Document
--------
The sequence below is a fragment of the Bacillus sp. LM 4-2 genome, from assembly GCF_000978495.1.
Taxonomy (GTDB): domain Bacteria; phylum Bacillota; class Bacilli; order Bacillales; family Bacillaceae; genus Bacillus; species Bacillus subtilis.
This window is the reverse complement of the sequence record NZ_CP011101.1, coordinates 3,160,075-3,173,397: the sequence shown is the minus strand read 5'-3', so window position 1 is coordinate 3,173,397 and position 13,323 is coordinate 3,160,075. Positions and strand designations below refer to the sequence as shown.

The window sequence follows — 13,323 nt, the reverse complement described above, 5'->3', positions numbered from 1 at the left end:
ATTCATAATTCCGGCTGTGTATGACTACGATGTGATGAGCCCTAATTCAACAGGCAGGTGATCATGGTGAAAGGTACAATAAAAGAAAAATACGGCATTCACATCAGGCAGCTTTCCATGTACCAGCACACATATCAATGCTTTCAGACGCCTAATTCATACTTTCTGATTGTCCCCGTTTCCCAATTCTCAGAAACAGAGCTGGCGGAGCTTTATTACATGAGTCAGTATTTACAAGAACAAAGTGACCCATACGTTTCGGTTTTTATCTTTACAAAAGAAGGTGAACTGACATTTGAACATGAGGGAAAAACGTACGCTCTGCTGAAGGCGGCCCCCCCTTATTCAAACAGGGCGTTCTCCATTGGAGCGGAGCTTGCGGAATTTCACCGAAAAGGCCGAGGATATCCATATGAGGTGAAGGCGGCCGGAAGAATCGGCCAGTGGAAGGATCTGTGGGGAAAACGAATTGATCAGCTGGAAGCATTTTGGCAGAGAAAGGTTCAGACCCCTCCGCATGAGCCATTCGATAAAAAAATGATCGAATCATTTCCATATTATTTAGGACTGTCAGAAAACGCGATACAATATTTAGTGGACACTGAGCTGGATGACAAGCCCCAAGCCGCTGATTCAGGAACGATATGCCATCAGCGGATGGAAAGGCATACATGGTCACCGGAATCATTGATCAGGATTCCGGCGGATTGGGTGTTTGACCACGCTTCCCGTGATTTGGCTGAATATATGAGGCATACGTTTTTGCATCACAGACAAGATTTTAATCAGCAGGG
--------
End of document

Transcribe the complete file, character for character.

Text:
The sequence below is a fragment of the Bacillus sp. LM 4-2 genome, from assembly GCF_000978495.1.
Taxonomy (GTDB): domain Bacteria; phylum Bacillota; class Bacilli; order Bacillales; family Bacillaceae; genus Bacillus; species Bacillus subtilis.
This window is the reverse complement of the sequence record NZ_CP011101.1, coordinates 3,160,075-3,173,397: the sequence shown is the minus strand read 5'-3', so window position 1 is coordinate 3,173,397 and position 13,323 is coordinate 3,160,075. Positions and strand designations below refer to the sequence as shown.

The window sequence follows — 13,323 nt, the reverse complement described above, 5'->3', positions numbered from 1 at the left end:
ATTCATAATTCCGGCTGTGTATGACTACGATGTGATGAGCCCTAATTCAACAGGCAGGTGATCATGGTGAAAGGTACAATAAAAGAAAAATACGGCATTCACATCAGGCAGCTTTCCATGTACCAGCACACATATCAATGCTTTCAGACGCCTAATTCATACTTTCTGATTGTCCCCGTTTCCCAATTCTCAGAAACAGAGCTGGCGGAGCTTTATTACATGAGTCAGTATTTACAAGAACAAAGTGACCCATACGTTTCGGTTTTTATCTTTACAAAAGAAGGTGAACTGACATTTGAACATGAGGGAAAAACGTACGCTCTGCTGAAGGCGGCCCCCCCTTATTCAAACAGGGCGTTCTCCATTGGAGCGGAGCTTGCGGAATTTCACCGAAAAGGCCGAGGATATCCATATGAGGTGAAGGCGGCCGGAAGAATCGGCCAGTGGAAGGATCTGTGGGGAAAACGAATTGATCAGCTGGAAGCATTTTGGCAGAGAAAGGTTCAGACCCCTCCGCATGAGCCATTCGATAAAAAAATGATCGAATCATTTCCATATTATTTAGGACTGTCAGAAAACGCGATACAATATTTAGTGGACACTGAGCTGGATGACAAGCCCCAAGCCGCTGATTCAGGAACGATATGCCATCAGCGGATGGAAAGGCATACATGGTCACCGGAATCATTGATCAGGATTCCGGCGGATTGGGTGTTTGACCACGCTTCCCGTGATTTGGCTGAATATATGAGGCATACGTTTTTGCATCACAGACAAGATTTTAATCAGCAGGG